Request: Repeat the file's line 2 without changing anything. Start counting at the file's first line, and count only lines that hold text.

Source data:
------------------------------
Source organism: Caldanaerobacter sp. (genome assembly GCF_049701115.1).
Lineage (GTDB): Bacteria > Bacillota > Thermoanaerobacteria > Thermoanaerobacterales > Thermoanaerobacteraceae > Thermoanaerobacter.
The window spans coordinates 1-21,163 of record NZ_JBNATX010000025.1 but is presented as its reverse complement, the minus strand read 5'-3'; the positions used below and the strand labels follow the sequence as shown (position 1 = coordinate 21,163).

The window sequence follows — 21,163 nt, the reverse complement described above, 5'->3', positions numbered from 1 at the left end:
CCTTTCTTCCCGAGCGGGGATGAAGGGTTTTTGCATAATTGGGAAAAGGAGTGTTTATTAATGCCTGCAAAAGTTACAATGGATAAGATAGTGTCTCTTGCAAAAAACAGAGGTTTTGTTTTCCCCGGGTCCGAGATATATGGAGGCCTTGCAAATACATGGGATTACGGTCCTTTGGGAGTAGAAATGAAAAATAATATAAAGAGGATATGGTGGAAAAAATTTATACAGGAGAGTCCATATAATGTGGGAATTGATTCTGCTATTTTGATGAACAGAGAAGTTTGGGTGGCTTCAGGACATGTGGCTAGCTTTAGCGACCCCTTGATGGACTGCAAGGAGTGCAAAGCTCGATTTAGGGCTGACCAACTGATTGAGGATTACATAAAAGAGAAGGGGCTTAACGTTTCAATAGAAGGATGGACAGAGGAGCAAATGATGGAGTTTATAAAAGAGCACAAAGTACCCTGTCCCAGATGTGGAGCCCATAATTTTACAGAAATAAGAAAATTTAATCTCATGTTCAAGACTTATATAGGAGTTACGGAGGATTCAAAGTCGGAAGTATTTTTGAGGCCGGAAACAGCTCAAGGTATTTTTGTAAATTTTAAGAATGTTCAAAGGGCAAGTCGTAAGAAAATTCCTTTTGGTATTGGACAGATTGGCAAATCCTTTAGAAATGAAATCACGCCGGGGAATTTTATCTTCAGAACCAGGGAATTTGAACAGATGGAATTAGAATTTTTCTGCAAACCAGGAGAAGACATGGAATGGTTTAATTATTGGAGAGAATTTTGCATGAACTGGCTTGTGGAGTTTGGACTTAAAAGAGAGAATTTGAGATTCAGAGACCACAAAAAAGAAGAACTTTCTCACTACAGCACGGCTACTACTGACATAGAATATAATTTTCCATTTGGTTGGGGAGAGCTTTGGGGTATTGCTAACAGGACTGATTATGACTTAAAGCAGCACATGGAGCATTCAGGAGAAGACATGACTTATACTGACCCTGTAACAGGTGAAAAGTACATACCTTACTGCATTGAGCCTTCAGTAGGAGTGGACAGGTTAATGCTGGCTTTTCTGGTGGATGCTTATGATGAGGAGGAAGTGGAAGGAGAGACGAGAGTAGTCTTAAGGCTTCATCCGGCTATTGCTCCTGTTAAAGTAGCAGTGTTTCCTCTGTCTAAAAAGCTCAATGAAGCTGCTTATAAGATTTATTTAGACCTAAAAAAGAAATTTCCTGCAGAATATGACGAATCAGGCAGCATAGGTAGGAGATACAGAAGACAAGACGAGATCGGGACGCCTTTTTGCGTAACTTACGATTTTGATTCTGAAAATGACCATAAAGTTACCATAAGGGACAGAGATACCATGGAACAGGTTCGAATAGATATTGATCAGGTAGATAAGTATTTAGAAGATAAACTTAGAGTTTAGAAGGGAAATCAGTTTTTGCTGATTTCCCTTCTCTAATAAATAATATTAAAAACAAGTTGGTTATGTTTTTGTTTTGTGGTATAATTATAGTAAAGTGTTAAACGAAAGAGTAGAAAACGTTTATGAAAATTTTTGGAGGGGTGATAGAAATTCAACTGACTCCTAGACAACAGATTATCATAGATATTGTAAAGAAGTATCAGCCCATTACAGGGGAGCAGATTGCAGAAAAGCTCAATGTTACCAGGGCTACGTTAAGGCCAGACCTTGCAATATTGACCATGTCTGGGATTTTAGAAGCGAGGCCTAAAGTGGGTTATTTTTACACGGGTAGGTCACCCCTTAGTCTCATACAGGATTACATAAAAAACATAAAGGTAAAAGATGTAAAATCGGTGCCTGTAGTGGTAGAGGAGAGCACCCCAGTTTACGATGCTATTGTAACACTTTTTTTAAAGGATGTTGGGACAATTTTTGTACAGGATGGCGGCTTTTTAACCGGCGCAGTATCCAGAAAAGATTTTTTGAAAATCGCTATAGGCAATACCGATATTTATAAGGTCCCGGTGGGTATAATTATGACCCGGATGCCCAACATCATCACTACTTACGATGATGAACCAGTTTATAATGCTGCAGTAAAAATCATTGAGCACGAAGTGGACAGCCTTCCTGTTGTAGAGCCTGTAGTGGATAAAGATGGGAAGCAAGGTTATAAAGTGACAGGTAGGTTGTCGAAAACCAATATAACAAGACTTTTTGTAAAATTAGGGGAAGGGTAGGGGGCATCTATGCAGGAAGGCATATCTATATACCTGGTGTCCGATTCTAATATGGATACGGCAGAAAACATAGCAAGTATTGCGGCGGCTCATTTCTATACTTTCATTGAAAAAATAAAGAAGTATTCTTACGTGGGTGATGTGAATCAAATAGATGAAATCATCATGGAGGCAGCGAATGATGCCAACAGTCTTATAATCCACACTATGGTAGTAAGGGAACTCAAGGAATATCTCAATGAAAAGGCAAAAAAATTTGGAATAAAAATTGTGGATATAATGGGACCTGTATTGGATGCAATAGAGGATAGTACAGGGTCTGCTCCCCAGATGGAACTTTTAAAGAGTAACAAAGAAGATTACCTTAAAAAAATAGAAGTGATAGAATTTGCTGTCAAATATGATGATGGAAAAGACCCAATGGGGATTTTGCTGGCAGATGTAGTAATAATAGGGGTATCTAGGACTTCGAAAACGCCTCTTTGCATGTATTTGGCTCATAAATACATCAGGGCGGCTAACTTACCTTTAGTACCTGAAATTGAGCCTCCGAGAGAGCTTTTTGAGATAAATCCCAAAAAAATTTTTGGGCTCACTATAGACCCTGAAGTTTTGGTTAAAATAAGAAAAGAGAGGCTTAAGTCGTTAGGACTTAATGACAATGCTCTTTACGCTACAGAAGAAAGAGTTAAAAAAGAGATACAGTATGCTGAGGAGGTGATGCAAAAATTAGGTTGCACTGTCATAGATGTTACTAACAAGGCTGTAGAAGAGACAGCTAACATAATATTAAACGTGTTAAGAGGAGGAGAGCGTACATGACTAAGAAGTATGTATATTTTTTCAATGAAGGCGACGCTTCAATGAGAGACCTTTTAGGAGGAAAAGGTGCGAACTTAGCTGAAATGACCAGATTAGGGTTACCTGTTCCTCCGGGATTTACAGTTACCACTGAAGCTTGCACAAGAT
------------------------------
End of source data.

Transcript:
Lineage (GTDB): Bacteria > Bacillota > Thermoanaerobacteria > Thermoanaerobacterales > Thermoanaerobacteraceae > Thermoanaerobacter.